Robots can do tasks that we as humans do badly, but the opposite is also true. There are many things that we as humans do well, almost without thinking about it, and that same task can be extremely hard for a robot.
Gripping and picking items up is on of those tasks. It is fairly simple to have a robot pick up a series of items, all of which are equal in shape, ideally durable/non-deformable and which are presented for picking in a consistent manner. Think of a conveyor of identical metal parts all coming to rest at the same point. Once these parameters change, robots struggle. It is extremely hard for a robot to reliably empty a shopping basket full of typical purchases from a Walgreens, mainly durable items of varying sizes, usually placed in plastic containers. It is even harder for a robot to produce items off a conveyer system without crushing them.
Understanding WHY this is hard is important. Any picking system is a combination of a gripper and a vision system managed by a control system, just as a human picker is combination of eye ans hands, powered by a brain. The typical gripper has two or three metal fingers, controlled by motors and sensors that in turn are directed by the robot’s vision system. The vision system has to be able to accurately see the object in three dimensions, so as to be able to accurately have the fingers pick it up. Why is this hard.
Well look at The Claw in the Toy Story movie or in any amusement arcade. It turns out it is really hard to pick up soft furry toys with a metal gripper. It is hard because metal grippers are inflexible and non-reactive and so all the onus goes on the vision system and computer to figure out the exact position to move the fingers such that the grip is tight enough to be effective without being so tight, that is breaks the object being gripped. The result in the robotics world is at best, slow picking rates as the control system performs massive calculations for each pick, and at worst for many items like produce or disparate items in a warehouse tote system, the picking problem is insoluble. Hence, industries like auto manufacturing have been massively automated, while other industries like food production, remain almost entirely robot free.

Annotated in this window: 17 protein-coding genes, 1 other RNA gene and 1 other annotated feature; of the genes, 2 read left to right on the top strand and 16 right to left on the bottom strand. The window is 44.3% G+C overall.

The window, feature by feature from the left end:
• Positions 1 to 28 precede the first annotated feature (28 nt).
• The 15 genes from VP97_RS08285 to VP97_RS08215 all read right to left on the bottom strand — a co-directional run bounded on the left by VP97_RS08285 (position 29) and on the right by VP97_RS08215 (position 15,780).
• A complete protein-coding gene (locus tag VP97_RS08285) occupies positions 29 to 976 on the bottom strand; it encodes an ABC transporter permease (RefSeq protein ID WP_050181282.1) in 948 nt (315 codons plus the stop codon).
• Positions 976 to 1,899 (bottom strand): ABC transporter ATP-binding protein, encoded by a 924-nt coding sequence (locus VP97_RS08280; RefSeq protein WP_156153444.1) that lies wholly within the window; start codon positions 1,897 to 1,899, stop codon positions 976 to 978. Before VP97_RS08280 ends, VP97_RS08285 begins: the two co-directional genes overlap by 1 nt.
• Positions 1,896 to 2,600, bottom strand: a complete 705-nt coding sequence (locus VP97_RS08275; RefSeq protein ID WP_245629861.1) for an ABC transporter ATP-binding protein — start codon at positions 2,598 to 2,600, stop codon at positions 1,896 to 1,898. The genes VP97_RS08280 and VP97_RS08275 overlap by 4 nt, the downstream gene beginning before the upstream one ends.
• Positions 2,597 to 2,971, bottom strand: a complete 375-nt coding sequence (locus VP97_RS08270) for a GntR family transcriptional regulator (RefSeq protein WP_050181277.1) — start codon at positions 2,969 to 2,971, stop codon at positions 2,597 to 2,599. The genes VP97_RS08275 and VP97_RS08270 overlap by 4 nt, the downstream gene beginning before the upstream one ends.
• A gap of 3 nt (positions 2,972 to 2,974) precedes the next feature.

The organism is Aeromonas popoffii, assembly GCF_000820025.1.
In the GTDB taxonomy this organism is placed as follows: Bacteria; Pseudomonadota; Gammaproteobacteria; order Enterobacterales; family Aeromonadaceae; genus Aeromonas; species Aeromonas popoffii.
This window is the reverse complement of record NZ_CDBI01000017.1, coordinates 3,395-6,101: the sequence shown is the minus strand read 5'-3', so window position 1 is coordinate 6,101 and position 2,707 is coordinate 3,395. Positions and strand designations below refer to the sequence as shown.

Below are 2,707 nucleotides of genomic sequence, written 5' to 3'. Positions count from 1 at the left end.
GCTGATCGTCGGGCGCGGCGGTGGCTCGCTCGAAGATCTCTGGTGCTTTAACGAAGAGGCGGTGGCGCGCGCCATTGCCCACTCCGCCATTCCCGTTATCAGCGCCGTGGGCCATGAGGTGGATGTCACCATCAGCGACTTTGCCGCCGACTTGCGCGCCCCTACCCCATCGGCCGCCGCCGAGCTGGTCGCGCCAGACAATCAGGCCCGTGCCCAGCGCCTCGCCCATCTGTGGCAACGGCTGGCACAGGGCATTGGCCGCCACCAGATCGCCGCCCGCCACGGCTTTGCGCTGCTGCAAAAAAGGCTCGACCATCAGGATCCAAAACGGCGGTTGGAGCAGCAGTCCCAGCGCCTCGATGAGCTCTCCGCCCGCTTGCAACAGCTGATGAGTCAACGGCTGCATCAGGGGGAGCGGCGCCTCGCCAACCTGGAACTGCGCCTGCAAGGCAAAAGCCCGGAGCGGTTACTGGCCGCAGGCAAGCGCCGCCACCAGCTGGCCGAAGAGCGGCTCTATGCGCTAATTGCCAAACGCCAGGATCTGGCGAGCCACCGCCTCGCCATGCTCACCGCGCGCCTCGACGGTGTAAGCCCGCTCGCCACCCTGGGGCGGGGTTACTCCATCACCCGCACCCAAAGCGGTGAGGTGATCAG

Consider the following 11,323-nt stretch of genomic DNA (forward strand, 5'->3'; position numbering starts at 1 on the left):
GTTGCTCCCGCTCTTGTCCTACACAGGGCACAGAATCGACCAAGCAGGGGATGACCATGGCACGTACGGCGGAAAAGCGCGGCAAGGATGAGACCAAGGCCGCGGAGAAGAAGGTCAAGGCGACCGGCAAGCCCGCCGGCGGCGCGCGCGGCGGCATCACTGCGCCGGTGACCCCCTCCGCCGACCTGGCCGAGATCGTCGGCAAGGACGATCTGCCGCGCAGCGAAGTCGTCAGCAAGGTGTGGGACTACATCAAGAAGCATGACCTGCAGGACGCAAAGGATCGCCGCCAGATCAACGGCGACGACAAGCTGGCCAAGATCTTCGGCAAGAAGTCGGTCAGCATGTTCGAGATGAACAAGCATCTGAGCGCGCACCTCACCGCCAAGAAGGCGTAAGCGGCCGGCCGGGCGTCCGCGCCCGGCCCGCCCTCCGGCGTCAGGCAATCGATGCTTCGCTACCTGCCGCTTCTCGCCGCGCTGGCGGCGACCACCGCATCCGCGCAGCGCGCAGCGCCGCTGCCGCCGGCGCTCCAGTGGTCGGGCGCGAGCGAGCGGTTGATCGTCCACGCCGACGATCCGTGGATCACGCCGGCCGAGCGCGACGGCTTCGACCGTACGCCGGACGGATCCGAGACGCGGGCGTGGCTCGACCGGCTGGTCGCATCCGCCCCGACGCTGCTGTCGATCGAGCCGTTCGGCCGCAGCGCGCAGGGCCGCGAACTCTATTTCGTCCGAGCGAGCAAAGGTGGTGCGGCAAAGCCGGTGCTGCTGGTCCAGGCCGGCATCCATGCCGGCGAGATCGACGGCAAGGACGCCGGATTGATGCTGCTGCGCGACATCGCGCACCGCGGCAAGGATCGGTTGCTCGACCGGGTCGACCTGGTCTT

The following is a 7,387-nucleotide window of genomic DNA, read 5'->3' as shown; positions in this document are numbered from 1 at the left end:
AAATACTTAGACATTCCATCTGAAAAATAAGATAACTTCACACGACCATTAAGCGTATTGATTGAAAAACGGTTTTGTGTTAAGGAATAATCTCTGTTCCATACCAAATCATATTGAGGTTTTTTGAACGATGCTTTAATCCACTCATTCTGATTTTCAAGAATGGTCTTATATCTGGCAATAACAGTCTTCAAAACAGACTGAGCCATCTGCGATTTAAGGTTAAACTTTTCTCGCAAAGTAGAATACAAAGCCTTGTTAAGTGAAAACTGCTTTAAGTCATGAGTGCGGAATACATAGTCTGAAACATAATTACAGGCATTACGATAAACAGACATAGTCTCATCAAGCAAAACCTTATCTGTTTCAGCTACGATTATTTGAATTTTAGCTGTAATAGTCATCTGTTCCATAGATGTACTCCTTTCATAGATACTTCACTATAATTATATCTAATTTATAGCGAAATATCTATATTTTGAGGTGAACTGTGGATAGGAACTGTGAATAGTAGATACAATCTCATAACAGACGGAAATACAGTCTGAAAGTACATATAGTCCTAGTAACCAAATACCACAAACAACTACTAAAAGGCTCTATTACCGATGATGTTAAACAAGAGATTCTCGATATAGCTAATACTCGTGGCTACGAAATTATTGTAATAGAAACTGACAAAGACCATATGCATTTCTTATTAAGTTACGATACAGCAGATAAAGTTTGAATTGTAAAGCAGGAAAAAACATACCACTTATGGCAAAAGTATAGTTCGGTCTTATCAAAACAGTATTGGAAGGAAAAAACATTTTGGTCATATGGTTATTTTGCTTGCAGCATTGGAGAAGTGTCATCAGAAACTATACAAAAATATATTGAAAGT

What is missing, is the miracle of the human gripper, aka the hand which is soft and can adapt to each object that is picking up, and without having to precalculate, can use a sense of touch to grip something just hard enough to left without crushing it. By having more flexibility in the hand there is less need for precision in the vision system.
The heart of the Soft Robotics product is a gripper that more closely resembles a human hand. Rather than being made of metal and controlled by motors, the gripper is made of a soft materials and controlled by air actuation. This allows the gripper to conform its shape gently to the shape of the item being gripped, without having to know in advance what the object is. See the Soft Robotics gripper picking up eggs. Try doing that with a metal gripper.
We believe Soft Robotics has core enabling technology that will unlock multiple markets. The most obvious is the food industry where robotics is very underpenetrated to date, but additional markets can include light manufacturing and warehouse logistics. Our recent investment in Locus Robotics has convinced us of the magnitude of the opportunity in logistics as companies adopt to survive in the world of Amazon.
The technology orginally devised by Dr. George Whitesides is unique, the team lead by Carl Vause is strong and the company has early traction with great customers. We are very excited to be invested in Soft Robotics.